• Choose a different font size to make it easy to differentiate headings and subheadings, but make sure the font size is consistent among headings and subheadings. Of course, you need to choose the same font as well. Ideally, the same font should be used for the text and the headings.
  • You are following title case with your headings and subheadings, so do not end them with a period.

You must also think carefully about how and where to use headings and subheadings. They can be a helpful tool to break up your work and make it easier to read, but you don’t want them to disrupt your flow too much.

In-Text Citations 

In-Text Citations
If you follow Chicago style citation rules, in-text citations usually come in the form of endnotes and footnotes

You must make sure that you cite your work accurately to avoid any plagiarism issues. If you follow Chicago style citation rules, in-text citations usually come in the form of endnotes and footnotes. When you cite your sources, you need to use a superscript number after the paraphrase or quote. First, make sure the numbering is sequential in your work. Then, ensure the superscript numbers match the citation in the endnote or footnote.

The endnotes are usually done on a separate page, but the bibliography page should also follow them. If you are using footnotes, you need to place the footnotes at the bottom of the page on which they are referenced. It is not common to have parenthetical citations if you are following the Chicago Manual of Style. Remember that if you add a footnote to the page, some content might get bumped to the next page.

When you reference a citation for the first time, you need to include the author’s first name, the author’s last name, the title, the place it was published, the name of the publisher, the publication date, and the page numbers. Here is an example: George Orwell, 1984 (New York: Signet Classic, 1950), 51-53. If you are citing something that you have already referenced in your work, it is acceptable to shorten the citation to include the author’s last name, a brief title, and the page numbers from the text. Suppose you want to shorten the above citation. Here is an example: Orwell, 1984, 51-53.

The Works Cited Page 

When it is time for you to put together your works cited page, it might be helpful to have The Chicago Manual of Style Online to help you. As a quick guide to the process, some of the essential points to keep in mind include:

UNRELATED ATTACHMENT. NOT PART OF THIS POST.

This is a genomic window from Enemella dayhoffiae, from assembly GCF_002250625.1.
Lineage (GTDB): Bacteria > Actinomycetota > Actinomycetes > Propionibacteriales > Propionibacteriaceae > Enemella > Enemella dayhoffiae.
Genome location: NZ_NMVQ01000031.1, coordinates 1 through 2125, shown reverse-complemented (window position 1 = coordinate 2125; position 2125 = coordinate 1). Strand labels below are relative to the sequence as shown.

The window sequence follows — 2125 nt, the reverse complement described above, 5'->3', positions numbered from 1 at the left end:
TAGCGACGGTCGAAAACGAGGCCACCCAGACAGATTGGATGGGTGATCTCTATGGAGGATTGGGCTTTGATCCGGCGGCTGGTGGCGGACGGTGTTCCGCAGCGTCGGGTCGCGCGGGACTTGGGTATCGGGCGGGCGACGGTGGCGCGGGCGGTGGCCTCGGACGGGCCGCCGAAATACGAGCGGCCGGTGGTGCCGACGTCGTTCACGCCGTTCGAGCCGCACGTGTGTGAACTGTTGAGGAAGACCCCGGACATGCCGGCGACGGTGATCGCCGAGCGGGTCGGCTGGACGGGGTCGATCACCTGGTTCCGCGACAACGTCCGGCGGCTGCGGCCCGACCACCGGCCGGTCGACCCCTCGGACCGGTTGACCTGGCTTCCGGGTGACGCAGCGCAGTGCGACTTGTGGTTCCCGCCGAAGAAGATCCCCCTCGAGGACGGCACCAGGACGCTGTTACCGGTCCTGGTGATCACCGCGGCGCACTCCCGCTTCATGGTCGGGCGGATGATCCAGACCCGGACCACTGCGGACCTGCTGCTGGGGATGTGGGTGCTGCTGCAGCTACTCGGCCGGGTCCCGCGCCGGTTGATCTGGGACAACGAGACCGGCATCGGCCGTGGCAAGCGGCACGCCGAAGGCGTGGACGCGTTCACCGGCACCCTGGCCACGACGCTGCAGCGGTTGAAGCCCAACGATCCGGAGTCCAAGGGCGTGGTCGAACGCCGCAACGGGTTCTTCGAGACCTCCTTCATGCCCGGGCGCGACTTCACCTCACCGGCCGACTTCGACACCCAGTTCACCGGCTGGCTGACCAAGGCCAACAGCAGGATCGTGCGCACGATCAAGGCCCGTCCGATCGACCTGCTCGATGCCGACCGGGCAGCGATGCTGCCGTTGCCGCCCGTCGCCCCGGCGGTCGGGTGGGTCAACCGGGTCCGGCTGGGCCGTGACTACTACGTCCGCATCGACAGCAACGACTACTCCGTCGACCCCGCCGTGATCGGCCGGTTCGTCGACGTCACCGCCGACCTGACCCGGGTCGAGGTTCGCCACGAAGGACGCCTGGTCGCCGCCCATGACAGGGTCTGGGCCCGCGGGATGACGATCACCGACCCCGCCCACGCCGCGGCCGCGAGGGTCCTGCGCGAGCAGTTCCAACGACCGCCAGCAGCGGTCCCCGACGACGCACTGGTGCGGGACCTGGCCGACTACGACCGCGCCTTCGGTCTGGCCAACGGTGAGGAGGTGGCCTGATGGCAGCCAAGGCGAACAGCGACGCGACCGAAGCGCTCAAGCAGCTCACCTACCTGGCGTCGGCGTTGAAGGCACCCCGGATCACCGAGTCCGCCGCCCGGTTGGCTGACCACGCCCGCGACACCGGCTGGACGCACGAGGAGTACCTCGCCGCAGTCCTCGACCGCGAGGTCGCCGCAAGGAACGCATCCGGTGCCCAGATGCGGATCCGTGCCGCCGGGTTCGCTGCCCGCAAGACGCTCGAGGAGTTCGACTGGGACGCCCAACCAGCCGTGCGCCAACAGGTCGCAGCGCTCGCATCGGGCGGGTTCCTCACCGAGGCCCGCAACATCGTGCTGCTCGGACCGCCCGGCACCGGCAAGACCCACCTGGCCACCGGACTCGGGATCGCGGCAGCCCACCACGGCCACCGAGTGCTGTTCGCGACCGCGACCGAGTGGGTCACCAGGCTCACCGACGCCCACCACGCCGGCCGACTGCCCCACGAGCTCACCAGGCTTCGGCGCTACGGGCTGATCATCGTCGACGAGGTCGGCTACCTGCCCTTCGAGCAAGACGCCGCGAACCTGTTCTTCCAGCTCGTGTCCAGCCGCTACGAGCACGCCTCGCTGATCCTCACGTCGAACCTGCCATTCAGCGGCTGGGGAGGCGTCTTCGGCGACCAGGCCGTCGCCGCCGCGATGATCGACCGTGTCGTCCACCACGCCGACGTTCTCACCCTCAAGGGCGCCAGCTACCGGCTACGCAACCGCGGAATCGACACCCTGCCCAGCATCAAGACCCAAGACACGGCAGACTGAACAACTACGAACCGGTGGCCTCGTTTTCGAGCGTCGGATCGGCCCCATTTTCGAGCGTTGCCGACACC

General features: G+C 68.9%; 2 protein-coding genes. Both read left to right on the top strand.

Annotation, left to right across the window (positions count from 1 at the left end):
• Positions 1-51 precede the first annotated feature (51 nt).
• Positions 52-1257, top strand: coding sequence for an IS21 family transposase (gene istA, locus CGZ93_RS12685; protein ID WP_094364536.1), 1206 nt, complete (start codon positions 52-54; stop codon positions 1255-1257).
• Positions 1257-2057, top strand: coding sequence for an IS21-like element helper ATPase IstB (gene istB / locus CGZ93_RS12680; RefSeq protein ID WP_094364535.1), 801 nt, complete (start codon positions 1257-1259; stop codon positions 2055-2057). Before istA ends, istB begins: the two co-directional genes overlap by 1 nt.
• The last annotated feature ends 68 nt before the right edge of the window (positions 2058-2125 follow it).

• You can choose your title before you list the full citation and bibliography entry, but choose a title that makes sense, such as “Works Cited” or “References.”
  • Make sure the page’s title is centered at the top of the page.
  • When you include the entries in the list, leave two lines before you start the first entry. The other entries can be a year apart.
  • When working with Chicago Style, having a works cited page is optional; however, if your teacher or submission reviewer requires it, ensure that the citations are included accurately.

Because it is optional, it is acceptable to take the footnotes and include them formatted as footnotes on the works cited page as long as the text size and font are consistent. All of the information you included in the footnote, including the author name, year of publication, title, publisher, and other components, should be included in the works cited page as it was in the footnote.

Why Do People Like Using Chicago Style?

There are a lot of people who are used to following MLA, AP, or APA style. For example, manuscripts looking to get published tend to follow the CMS style. In contrast, those writing for newspapers and magazines tend to follow Associated Press or American Psychological Association style. While this is a matter of personal preference in many situations, there are a few reasons why people continue to use the Chicago style.

One of the biggest reasons writers, particularly those in history and literature, use Chicago style is that there is a lot of flexibility. The writer is still given much freedom while giving credit where credit is due on the works cited page. Another reason people like to use the Chicago style is that the manual is easy to access and use.

Now, the manual is in its 18th edition, and experienced writers know where to find everything. If they don’t know when to use abbreviations or when to use particular punctuation, the style guide is accessible. Finally, it isn’t necessary to memorize everything about the Chicago Manual of Style because the CMS is always right there. While it can help certain types of writing go more quickly to have it memorized, this is not necessarily a requirement. It can take some practice to get better at Chicago style. It can be tempting to use an automated tool to make the process more manageable in the current era, but make sure you understand why things are formatted.

Are you interested in learning more? Check our guide on APA citations!

If you need help, check out our guide to the best citation manager.

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  • Meet Rachael, the editor at Become a Writer Today. With years of experience in the field, she is passionate about language and dedicated to producing high-quality content that engages and informs readers. When she's not editing or writing, you can find her exploring the great outdoors, finding inspiration for her next project.